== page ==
Six Covid-19 cases have been tied to the Public Works operations yard on Cesar Chavez since April 23, and while the Laborer’s Union unabashedly describes this cluster of positives as an “outbreak,” the city denies that one is occurring.
Mission Local has confirmed that workers or visitors at the yard, located on the 2300 block of Cesar Chavez Street between Evans and Kansas streets, tested positive on April 23, April 30, May 5, May 6, May 7 and May 12. Theresa Foglio-Ramirez, the city representative for the laborers’ Local 261, says at least one of these workers is presently hospitalized and on a ventilator.
The sick workers, as far as the union rep knows, have not been vaccinated. She believes at least two of the workers intentionally avoided getting the vaccine.
Work conditions at the yard have spurred two recent complaints from Local 261 to the state division of Occupational Safety and Health (Cal/OSHA). In July, 2020, the union faulted the city for failing to provide 350 on-site employees “with reasonable access to sanitary and safe restrooms and fully-stocked and accessible hand-washing stations during their shifts.”
In January, it filed a second complaint, claiming substandard conditions at the yard were to blame for “no less than nine” covid cases in a three-week period.
Both OSHA and San Francisco Public Works described these complaints as “ongoing investigations.” Foglio-Ramirez said workers on site have noticed OSHA inspectors regularly visiting the yard.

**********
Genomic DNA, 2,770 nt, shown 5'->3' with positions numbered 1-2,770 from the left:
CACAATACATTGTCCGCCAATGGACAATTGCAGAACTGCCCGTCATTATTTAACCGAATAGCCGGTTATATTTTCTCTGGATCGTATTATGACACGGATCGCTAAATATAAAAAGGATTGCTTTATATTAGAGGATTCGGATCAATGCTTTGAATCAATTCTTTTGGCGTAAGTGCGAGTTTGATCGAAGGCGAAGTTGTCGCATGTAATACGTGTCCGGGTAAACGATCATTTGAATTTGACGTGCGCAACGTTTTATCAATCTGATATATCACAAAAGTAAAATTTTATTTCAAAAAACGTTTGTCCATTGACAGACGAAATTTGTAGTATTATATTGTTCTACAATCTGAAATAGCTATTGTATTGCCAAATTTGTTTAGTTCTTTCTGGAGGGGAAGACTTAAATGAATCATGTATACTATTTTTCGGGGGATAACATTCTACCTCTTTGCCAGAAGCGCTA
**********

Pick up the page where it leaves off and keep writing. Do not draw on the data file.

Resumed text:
Public Works spokeswoman Rachel Gordon confirmed that six cases have been recorded at the yard since April 23. Five of the cases were workers on the yard, and one was a visitor.
“Through contact tracing, it is believed that four of the six cases were community exposures, not workplace exposures,” Gordon wrote. “As for the other two, it is harder to determine, since those two employees also have a personal relationship outside of the workplace.”
Foglio-Ramirez said the union was disinclined to accept the results of the contact tracing.
The city and union also disagree on whether this constitutes an “outbreak,” which is more than a mere semantic joust. AB 685, which became law on Jan. 1, mandates a rash of employee notifications and mitigation measures in the event of a job-site “outbreak.”
Under the law, an “outbreak” is defined as “at least three probable or confirmed Covid-19 cases within a 14-day period in people who are epidemiologically linked in the setting, are from different households, and are not identified as close contacts of each other in any other case investigation.”
Gordon says these conditions have not been met; the yard is big, and does not serve as a single job site.
“These cases do not constitute an outbreak under state law, because they were not clustered at a specific area within the Operations Yard,” she wrote. “To be defined as an outbreak, three or more cases must be connected to a specific area.”
Foglio-Ramirez, however, noted that at least four of the sick people spent time in “Building B,” which is where workers pick up the keys to their vehicles, refuel vehicles at a gas pump and is also the site of the men’s and women’s lockers.
“City workers from other departments also use this facility,” she said. “The locker rooms, the bathrooms: This could get messier than just Public Works.”